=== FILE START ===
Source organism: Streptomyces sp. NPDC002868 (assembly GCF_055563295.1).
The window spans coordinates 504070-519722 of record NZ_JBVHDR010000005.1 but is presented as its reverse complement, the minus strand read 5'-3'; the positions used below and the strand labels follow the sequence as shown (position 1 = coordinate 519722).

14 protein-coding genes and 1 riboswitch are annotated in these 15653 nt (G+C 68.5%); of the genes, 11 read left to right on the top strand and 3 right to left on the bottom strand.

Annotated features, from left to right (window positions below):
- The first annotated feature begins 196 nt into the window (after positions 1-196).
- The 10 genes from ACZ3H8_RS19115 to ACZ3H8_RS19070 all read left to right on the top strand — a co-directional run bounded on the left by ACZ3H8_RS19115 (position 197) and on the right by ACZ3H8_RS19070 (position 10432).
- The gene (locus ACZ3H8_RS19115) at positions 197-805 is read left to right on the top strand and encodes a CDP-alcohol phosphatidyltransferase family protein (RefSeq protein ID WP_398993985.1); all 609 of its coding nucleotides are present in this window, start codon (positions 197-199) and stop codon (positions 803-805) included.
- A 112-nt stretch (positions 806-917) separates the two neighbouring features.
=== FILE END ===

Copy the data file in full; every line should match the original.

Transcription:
Source organism: Streptomyces sp. NPDC002868 (assembly GCF_055563295.1).
The window spans coordinates 504070-519722 of record NZ_JBVHDR010000005.1 but is presented as its reverse complement, the minus strand read 5'-3'; the positions used below and the strand labels follow the sequence as shown (position 1 = coordinate 519722).

14 protein-coding genes and 1 riboswitch are annotated in these 15653 nt (G+C 68.5%); of the genes, 11 read left to right on the top strand and 3 right to left on the bottom strand.

Annotated features, from left to right (window positions below):
- The first annotated feature begins 196 nt into the window (after positions 1-196).
- The 10 genes from ACZ3H8_RS19115 to ACZ3H8_RS19070 all read left to right on the top strand — a co-directional run bounded on the left by ACZ3H8_RS19115 (position 197) and on the right by ACZ3H8_RS19070 (position 10432).
- The gene (locus ACZ3H8_RS19115) at positions 197-805 is read left to right on the top strand and encodes a CDP-alcohol phosphatidyltransferase family protein (RefSeq protein ID WP_398993985.1); all 609 of its coding nucleotides are present in this window, start codon (positions 197-199) and stop codon (positions 803-805) included.
- A 112-nt stretch (positions 806-917) separates the two neighbouring features.